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Showing 1-8 of 8 posts in this discussion
Initial post: 29 Jan 2010 18:50:23 GMT
T. Kumar says:
Excellent review- exactly what I would say!
Posted on 17 May 2010 00:21:53 BDT
Mark L says:
Spectacularly good review - summed up precisely all my concerns about this book's neo-colonial tone
In reply to an earlier post on 13 Jun 2010 19:53:43 BDT
S. Laidlay says:
You've said it all - I was so disappointed. I can't square my feelings with the ecstatic reviews from others though - are we living on the same planet??
Posted on 22 Sep 2010 20:06:18 BDT
Thanks for this. The book has been chosen by my book group but in the light of this detailed and incisive review I shall give it a miss - there is an infinite choice of wonderful literature out there.
Posted on 7 Feb 2011 10:15:03 GMT
black kat says:
Great review. I'm in the middle of reading this tripe and, and in view of all the critical acclaim, was beginning to wonder if I was going insane. Your review nails all my complaints about the book and enlightens me about the background facts. Many thanks.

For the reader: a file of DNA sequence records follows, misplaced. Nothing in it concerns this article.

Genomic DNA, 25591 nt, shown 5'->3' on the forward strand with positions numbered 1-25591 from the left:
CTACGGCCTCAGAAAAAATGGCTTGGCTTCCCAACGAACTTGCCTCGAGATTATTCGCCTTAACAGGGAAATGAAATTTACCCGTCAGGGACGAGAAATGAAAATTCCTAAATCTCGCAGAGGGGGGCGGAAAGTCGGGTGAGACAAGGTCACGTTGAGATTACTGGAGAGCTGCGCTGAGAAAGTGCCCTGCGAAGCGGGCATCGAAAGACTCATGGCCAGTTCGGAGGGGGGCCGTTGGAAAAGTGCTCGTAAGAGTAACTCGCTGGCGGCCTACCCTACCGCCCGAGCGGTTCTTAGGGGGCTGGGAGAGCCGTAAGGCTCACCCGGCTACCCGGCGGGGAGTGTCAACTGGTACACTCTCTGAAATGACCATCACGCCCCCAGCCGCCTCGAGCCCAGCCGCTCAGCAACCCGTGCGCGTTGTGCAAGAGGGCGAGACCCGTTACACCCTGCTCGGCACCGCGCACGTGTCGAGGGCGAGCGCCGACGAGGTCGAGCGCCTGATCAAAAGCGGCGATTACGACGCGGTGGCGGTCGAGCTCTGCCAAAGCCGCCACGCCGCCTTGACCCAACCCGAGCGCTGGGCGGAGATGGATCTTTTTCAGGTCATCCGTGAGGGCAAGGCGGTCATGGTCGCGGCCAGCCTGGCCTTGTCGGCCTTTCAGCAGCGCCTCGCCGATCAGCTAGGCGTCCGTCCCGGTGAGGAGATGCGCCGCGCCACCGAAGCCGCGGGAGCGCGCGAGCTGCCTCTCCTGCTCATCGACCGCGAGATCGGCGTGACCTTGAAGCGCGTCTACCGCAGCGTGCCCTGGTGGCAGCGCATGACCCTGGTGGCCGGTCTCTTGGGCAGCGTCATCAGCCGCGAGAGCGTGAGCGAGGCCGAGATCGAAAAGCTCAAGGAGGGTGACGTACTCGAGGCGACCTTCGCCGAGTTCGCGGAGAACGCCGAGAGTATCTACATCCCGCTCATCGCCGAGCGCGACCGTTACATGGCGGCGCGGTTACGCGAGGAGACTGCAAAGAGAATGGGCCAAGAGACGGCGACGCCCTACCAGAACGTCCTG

In reply to an earlier post on 29 Sep 2012 14:36:53 BDT
R. A. Davison says:
I absolutely could not agree more with this review
Posted on 22 Jan 2013 15:20:15 GMT
Helena Bright says:
Excellent Review. I have just read this for my book club - my notes as I read I (and re read and re read to try and get 'more' from it) almost exactly mirror yours, excepting I have no experience of Nigeria. Sloppy stereotypical shallow characters and an implausible story. Why?
Posted on 18 Oct 2013 12:39:04 BDT
Head Smack says:
What a fantastic summary of this book. You are spot on with your comments. Whereas I have empathy for the message behind the tale and commend the author for trying to spread the atrocities associated with asylum; I cringed my way through it.